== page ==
Of German origin, Guillaume Beneman worked as a non-guild member on rue du Faubourg Saint-Antoine. He received orders from the Royal Garde-Meuble, even before obtaining his master's in 1785. Rapidly displacing Jean-Henri Riesener as ordinary cabinet-maker to the Crown furniture, he produced luxurious house fittings for the ceremonial apartments starting with the flat desk for Louis XVI's library at Fontainebleau (Musée du Louvre, inv. OA 5329), the commode executed for Madame Thierry de Ville d'Avray's bedroom in Paris (Musée du Louvre, inv. OA 5504). Other productions of more modest proportions and simpler lines, like the commode delivered in 1787 for the Dauphin's bedroom at Versailles (Versailles Château and Trianon, inv. V 5370), demonstrate his expertise.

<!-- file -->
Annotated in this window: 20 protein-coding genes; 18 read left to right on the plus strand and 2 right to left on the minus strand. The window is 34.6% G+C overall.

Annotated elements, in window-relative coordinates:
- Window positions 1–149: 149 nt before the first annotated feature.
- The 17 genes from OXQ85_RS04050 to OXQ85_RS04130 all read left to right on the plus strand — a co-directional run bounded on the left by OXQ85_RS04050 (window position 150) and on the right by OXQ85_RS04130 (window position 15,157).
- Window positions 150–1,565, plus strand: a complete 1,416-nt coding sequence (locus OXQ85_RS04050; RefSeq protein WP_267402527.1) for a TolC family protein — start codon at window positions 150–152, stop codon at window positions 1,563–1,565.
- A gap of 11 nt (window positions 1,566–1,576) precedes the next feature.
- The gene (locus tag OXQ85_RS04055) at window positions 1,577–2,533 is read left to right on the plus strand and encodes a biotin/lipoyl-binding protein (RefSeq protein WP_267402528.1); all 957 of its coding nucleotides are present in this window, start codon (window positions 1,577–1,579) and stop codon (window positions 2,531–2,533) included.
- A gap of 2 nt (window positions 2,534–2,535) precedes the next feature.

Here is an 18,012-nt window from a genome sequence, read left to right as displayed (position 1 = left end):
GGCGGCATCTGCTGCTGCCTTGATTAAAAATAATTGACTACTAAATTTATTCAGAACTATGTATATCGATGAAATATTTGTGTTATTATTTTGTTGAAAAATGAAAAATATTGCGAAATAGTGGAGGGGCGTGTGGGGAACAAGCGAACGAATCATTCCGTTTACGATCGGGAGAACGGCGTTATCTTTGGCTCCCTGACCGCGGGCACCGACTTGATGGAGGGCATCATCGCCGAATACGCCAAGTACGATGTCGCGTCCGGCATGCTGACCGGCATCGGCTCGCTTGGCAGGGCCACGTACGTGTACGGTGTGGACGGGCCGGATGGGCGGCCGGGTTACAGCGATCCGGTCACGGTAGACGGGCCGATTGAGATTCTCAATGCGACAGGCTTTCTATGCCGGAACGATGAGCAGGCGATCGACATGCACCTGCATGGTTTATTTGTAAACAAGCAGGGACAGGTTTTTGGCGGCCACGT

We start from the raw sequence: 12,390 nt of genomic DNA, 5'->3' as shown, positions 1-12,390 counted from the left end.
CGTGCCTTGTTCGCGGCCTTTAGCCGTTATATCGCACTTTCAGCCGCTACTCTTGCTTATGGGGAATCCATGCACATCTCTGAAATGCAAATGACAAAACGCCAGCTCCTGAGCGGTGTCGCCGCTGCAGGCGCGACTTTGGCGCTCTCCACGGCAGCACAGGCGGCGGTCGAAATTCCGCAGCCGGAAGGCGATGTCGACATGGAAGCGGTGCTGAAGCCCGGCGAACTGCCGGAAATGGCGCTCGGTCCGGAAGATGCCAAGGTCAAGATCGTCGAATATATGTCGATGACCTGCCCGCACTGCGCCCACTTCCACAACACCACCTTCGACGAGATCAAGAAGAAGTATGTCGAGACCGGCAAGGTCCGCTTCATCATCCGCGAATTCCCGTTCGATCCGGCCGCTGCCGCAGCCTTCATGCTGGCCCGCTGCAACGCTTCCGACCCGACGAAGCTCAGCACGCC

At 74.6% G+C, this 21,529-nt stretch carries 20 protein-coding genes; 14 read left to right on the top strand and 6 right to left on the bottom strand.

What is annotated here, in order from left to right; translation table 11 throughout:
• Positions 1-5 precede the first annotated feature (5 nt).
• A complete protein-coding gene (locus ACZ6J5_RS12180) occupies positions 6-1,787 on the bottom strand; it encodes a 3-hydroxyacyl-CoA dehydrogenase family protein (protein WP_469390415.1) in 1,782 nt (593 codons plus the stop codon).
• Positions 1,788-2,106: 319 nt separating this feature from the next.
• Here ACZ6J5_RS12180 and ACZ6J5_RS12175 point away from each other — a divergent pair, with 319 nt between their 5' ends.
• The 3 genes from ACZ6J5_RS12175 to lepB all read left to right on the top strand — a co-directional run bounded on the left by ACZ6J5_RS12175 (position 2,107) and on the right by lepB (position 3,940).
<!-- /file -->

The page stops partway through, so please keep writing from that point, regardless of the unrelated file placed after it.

Mahogany remained the wood essence that he used most frequently, allowing contrasts with the applied bronzes. He then collaborated with renowned bronze artisans such as Thomire, Ravrio, Forestier, and Feuchère. The important frieze of acanthus foliage and grained vine-tendrils present in the upper part of our commode-secretary is a model similar to one he used for two of the commodes that he transformed in 1786 under Jean Hauré's direction for the Queen's bedroom at Château of Fontainebleau (inv. OA 5301 and 5302). The rodding with waterleaves outlining the drawers are frequent in his work. The secretary and the commode from the Hermitage Palace in St. Petersburg, sold by Sotheby's, London on 17 April 1964, lots 117 and 118, also prove this usage.
Beneman collaborated for this secrétaire en commode with Victor-Jean-Gabriel Chavignau, a cabinetmaker who worked rue de Charonne and who always used high quality of mahogany veneers.
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